An Alternative Guide to Great Movies: The Constant Gardener (2005)
PUBLISHED: 17:36 14 June 2018
Movies that tell a good story and have engaging characters provide that all-important re-watch value necessary for a great film. Arts editor Andrew Clarke presents a series of idiosyncratic suggestions for movies which may entertain if you are in the mood for something different
The Constant Gardener; dir: Fernando Meirelles; starring: Ralph Fiennes, Rachel Weisz, Danny Huston, Bill Nighy, Pete Postlethwaite, Gerard McSorley, Archie Panjabi. Cert: 15 (2005)
John le Carré made his name writing about The Cold War – a time of diplomatic brinkmanship between the West and the Soviet Union, a terrifying game of bluff and double-buff, of spies and spymasters, moles and turncoats.
His books like The Spy Who Came In From The Cold, Tinker, Tailor, Soldier, Spy and Smiley’s People were swiftly turned into hit films and critically acclaimed TV series. But, for those thinking that le Carré would be lost for source material once the Berlin Wall came down was seriously mistaken.
Le Carré instead turned his attention to the equally shady goings-on between governments and multi-national business corporations. Le Carré neatly side-steps from the world of military espionage into political and industrial espionage, worlds, it turns out, which are unsettlingly alike.
This is the world of The Constant Gardener, a world which appears to be calm and civilised on the surface and yet just beneath the calm exterior lies a complex web of international deals and corrupt political opportunism that, at times, will leave wondering how we continue to function.
City of God director Fernando Meirelles brings a rigorous austerity to the film which could have been preachy and full of self-righteous grandstanding in tackled in a more Hollywood way. Instead you are allowed to develop your own sense of outrage as the facts are slowly revealed.
The film is told through the eyes of an unassuming, rather naive, British diplomat Justin Quayle (Fiennes) who is quietly going about his diplomatic duties in Kenya when his social activist wife Tessa (Weisz) goes missing.
They are a couple where opposites attract. Quayle is happiest just pottering around in his garden, creating his own small world, while Tessa wants to go out into the world and make her mark and hopefully make it a better place.
It swiftly becomes clear that Tessa has probably been murdered and Quayle, confused and spurred on by grief, is forced out of his insular garden and into the real world, as he tries to find some answers.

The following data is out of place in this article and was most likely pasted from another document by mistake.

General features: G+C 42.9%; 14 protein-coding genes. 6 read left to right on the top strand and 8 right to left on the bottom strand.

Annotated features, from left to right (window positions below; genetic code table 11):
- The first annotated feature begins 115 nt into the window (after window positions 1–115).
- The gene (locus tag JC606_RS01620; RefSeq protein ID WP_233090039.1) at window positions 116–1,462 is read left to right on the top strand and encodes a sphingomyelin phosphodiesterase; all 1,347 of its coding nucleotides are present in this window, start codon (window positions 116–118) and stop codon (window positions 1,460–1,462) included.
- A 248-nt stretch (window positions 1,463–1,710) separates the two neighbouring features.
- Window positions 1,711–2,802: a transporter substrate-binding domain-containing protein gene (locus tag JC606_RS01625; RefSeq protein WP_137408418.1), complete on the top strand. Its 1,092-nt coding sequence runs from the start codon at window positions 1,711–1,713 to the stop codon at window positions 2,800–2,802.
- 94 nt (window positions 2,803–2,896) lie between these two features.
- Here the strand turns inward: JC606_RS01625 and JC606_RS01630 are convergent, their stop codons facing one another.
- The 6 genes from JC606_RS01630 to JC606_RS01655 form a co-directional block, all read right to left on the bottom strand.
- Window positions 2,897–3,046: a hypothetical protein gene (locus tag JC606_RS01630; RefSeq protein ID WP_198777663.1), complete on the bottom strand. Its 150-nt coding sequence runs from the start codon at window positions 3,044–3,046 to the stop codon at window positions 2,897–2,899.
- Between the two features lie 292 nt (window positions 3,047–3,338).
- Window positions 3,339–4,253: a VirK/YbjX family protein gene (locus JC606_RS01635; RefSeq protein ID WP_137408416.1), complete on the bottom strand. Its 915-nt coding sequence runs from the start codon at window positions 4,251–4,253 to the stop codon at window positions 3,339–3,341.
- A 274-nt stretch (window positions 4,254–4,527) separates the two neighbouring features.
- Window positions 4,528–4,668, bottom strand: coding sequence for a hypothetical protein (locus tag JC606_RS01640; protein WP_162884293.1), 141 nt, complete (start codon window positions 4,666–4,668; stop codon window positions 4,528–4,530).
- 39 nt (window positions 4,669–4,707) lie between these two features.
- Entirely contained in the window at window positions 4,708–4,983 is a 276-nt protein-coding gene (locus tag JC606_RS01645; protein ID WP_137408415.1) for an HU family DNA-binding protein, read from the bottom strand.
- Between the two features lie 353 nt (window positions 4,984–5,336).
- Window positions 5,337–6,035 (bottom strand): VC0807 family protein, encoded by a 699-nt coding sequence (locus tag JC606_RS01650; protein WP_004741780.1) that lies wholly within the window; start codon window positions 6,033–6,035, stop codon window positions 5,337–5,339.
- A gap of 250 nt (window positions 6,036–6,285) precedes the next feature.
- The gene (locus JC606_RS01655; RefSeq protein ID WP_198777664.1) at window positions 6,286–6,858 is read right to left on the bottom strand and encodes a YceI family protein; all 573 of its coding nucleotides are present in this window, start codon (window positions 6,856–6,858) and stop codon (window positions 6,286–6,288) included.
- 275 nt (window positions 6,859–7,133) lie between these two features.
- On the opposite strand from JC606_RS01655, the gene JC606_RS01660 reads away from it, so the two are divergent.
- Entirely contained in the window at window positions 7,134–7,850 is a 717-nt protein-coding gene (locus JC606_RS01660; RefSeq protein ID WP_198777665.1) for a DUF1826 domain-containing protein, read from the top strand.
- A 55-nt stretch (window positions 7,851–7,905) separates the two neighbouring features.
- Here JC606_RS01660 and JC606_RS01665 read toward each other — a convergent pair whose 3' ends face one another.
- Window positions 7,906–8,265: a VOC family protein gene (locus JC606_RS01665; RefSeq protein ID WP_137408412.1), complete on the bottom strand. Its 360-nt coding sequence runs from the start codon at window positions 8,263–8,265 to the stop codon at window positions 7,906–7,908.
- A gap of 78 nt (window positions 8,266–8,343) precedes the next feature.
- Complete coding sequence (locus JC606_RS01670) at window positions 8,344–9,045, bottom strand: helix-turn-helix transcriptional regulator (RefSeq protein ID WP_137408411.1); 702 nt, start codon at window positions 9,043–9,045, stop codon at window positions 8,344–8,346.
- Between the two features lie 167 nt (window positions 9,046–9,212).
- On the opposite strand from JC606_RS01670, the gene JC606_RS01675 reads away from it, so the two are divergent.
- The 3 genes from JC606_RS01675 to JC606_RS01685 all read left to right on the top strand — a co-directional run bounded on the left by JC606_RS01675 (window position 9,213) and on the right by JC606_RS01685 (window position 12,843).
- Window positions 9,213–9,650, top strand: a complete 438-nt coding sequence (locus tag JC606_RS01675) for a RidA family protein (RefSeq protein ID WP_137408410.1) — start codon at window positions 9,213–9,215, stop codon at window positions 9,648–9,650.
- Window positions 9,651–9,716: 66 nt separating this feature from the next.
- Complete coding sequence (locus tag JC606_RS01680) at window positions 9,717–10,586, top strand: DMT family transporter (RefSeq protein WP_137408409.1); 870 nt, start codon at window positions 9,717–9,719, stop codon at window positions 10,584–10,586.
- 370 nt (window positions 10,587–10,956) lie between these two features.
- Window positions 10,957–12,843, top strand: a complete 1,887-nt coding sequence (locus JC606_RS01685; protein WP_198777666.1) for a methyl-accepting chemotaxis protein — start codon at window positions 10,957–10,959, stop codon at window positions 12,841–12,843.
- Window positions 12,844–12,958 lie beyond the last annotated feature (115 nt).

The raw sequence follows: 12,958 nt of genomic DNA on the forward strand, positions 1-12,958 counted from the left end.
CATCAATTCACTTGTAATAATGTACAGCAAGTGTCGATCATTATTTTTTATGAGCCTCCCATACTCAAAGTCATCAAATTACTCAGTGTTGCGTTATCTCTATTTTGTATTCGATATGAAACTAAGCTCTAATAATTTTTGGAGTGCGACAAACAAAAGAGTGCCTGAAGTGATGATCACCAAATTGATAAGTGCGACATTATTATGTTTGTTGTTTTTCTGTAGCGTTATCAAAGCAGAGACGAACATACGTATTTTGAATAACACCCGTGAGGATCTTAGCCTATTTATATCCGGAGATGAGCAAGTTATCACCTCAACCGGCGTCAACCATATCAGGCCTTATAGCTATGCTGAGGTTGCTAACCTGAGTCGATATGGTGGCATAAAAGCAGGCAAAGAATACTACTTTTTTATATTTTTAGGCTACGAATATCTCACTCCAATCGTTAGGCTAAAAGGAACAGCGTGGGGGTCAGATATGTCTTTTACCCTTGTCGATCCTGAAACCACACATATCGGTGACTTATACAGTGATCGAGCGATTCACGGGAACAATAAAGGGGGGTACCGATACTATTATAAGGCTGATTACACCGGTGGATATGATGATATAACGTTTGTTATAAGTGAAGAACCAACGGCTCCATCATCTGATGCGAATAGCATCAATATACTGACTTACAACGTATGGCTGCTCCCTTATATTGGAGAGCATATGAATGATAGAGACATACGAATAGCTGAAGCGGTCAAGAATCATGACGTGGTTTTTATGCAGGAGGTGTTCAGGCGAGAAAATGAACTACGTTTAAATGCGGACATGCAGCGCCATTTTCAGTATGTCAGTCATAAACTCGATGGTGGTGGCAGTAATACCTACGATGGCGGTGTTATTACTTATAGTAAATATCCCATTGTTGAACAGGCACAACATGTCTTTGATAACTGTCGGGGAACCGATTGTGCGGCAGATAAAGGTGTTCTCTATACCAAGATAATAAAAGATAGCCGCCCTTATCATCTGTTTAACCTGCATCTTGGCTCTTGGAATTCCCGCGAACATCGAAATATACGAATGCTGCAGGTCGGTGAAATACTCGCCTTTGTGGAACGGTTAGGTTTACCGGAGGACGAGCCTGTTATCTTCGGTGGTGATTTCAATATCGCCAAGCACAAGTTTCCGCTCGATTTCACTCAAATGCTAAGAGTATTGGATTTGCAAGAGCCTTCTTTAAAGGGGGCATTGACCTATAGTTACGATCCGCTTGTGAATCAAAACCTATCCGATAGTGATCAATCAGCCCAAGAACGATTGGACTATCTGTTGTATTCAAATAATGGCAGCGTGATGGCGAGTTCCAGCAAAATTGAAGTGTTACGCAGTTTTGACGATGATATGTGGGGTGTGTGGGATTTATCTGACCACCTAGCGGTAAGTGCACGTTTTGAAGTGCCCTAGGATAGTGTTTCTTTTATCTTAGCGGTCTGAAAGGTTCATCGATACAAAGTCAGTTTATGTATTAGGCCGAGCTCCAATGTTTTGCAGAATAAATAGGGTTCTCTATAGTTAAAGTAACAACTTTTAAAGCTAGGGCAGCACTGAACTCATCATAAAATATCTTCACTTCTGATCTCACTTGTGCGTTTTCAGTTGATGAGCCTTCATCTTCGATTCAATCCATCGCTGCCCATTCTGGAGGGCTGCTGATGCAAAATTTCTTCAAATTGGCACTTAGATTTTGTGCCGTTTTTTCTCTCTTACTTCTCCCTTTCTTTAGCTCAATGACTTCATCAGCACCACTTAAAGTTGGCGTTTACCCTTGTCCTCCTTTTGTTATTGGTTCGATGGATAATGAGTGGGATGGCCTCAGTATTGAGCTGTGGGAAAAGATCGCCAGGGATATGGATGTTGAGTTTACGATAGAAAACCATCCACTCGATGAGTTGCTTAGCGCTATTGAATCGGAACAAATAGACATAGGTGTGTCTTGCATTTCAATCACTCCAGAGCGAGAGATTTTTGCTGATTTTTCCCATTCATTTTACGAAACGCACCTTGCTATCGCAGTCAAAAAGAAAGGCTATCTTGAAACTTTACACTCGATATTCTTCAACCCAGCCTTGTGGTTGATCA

Along the way he discovers something about himself – he’s rather tenacious when he puts his mind to it and he is also fairly resilient because he also uncovers things about his wife he never knew. More importantly, he uncovers the conspiracy she was trying to expose which linked African poverty, Aids, a shocking lack of morality by the British government and drug company greed in a callous plot to make a another fortune for people who were all ready rich.
It’s clear that Tessa was silenced for what she discovered and before long Justin’s colleagues (Huston and Nighy), a company owner (McSorley) and a spy (Sumpter) are all warning him to stop digging.
The film is constructed by le Carré as a spy thriller and it works brilliantly as one but Meirelles wants it to be more than that, as with City of God, he wants his audience to think. Meirelles is not interested in lecturing, but he shows you what is happening and lets you take it away with you. This approach is aided by César Charlone’s exceptional cinematography which contrasts London and Kenya, Quayle’s quiet garden retreat with the rough and tumble of the Africa that Tessa knows.
Both Kenya and London are shown to be noisy, bustling places, packed with people, and governed by self-interest and yet, for all that, there is a sense of majesty about the images that Meirelles and Charlone conjure up.
Much of the film is also told in flashback, so although Rachel Weisz appears to be written out early, she is a continual presence and we discover a lot about her, as Quayle retraces her footsteps.
Both Ralph Fiennes and Rachel Weisz are superb. Fiennes does intellectually sharp but emotionally repressed like no-one else while Weisz is the embodiment of passion and action. It is her fearlessness which ultimately proves to be her undoing.
The supporting cast are great as well, bringing some much needed colour, context and indeed humour to the story. The film is never simplistic which is what makes it so satisfying and which allows you to return to it time and again.
It is a complex combination of espionage thriller, political drama and a tale of loss and romantic self-discovery. It’s one of the most gripping and powerfully moving thrillers to have graced the screen in a long time. It is satisfying grown-up, less austere and more human, than many of le Carré’s other works. Everything in this film fits together perfectly.